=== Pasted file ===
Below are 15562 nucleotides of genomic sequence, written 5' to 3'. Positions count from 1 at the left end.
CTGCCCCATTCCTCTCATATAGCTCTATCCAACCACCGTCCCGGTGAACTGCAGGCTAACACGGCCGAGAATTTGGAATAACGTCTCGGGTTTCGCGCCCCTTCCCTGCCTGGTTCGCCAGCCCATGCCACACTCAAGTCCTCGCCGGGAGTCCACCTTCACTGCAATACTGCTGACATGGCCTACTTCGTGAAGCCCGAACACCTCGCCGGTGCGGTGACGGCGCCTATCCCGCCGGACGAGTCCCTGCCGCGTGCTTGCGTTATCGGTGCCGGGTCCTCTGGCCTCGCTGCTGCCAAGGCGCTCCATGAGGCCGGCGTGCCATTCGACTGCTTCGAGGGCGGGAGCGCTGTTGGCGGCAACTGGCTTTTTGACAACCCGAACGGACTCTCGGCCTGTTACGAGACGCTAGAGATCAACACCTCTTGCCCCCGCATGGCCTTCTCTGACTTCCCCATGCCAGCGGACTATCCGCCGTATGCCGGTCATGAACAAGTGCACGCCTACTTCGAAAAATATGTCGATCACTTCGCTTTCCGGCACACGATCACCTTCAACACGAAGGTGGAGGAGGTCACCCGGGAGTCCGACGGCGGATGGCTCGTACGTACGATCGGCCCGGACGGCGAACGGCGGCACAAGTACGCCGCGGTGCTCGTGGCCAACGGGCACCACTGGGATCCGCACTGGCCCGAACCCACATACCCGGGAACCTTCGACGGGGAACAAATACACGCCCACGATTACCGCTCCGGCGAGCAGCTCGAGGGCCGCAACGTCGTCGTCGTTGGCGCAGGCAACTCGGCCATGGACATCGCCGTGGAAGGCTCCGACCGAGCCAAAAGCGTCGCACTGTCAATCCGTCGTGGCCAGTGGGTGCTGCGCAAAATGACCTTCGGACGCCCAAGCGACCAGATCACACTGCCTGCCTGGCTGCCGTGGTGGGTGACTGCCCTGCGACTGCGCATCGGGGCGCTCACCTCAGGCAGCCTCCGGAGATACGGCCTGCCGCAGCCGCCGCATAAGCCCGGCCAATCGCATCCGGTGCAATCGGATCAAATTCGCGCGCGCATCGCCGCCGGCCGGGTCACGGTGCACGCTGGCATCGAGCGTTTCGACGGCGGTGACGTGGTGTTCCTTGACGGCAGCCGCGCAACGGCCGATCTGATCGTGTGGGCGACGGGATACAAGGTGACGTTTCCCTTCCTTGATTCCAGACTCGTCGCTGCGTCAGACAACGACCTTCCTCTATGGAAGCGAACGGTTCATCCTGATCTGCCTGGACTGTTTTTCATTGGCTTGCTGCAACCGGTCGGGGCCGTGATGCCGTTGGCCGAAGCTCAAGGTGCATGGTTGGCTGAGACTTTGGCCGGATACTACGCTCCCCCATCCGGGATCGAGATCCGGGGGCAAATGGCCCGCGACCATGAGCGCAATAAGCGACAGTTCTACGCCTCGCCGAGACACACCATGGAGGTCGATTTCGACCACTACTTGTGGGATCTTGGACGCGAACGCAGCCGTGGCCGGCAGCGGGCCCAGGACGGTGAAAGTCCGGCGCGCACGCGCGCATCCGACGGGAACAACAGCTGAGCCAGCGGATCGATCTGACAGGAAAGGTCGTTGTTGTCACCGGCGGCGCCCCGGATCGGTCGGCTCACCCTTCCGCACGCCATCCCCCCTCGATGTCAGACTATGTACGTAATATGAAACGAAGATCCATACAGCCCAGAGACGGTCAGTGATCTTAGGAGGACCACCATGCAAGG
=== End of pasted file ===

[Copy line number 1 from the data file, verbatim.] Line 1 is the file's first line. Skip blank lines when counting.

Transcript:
Below are 15562 nucleotides of genomic sequence, written 5' to 3'. Positions count from 1 at the left end.